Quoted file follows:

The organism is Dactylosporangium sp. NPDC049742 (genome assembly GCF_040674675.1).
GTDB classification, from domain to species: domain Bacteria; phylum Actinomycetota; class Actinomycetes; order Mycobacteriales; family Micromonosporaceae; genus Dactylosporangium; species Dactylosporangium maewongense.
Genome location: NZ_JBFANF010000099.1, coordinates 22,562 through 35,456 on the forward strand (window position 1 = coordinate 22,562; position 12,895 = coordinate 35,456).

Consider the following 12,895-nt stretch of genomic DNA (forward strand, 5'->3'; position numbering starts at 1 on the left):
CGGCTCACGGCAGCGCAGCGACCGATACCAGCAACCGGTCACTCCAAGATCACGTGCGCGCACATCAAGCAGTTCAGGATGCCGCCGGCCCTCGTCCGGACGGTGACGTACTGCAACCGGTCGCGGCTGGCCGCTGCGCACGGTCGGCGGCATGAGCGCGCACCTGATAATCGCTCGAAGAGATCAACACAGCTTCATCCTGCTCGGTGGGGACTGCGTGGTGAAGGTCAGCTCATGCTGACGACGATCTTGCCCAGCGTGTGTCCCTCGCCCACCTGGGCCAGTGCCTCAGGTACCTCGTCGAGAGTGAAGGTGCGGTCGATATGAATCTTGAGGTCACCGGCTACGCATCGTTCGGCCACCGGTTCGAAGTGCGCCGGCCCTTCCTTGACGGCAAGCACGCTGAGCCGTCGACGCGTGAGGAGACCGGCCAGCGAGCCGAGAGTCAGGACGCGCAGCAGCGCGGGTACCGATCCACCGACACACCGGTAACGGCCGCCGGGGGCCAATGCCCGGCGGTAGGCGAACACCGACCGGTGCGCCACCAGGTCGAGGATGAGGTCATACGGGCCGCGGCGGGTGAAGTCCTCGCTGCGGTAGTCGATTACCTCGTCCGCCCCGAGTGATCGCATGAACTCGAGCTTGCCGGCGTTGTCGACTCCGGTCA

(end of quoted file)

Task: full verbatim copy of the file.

The organism is Dactylosporangium sp. NPDC049742 (genome assembly GCF_040674675.1).
GTDB classification, from domain to species: domain Bacteria; phylum Actinomycetota; class Actinomycetes; order Mycobacteriales; family Micromonosporaceae; genus Dactylosporangium; species Dactylosporangium maewongense.
Genome location: NZ_JBFANF010000099.1, coordinates 22,562 through 35,456 on the forward strand (window position 1 = coordinate 22,562; position 12,895 = coordinate 35,456).

Consider the following 12,895-nt stretch of genomic DNA (forward strand, 5'->3'; position numbering starts at 1 on the left):
CGGCTCACGGCAGCGCAGCGACCGATACCAGCAACCGGTCACTCCAAGATCACGTGCGCGCACATCAAGCAGTTCAGGATGCCGCCGGCCCTCGTCCGGACGGTGACGTACTGCAACCGGTCGCGGCTGGCCGCTGCGCACGGTCGGCGGCATGAGCGCGCACCTGATAATCGCTCGAAGAGATCAACACAGCTTCATCCTGCTCGGTGGGGACTGCGTGGTGAAGGTCAGCTCATGCTGACGACGATCTTGCCCAGCGTGTGTCCCTCGCCCACCTGGGCCAGTGCCTCAGGTACCTCGTCGAGAGTGAAGGTGCGGTCGATATGAATCTTGAGGTCACCGGCTACGCATCGTTCGGCCACCGGTTCGAAGTGCGCCGGCCCTTCCTTGACGGCAAGCACGCTGAGCCGTCGACGCGTGAGGAGACCGGCCAGCGAGCCGAGAGTCAGGACGCGCAGCAGCGCGGGTACCGATCCACCGACACACCGGTAACGGCCGCCGGGGGCCAATGCCCGGCGGTAGGCGAACACCGACCGGTGCGCCACCAGGTCGAGGATGAGGTCATACGGGCCGCGGCGGGTGAAGTCCTCGCTGCGGTAGTCGATTACCTCGTCCGCCCCGAGTGATCGCATGAACTCGAGCTTGCCGGCGTTGTCGACTCCGGTCA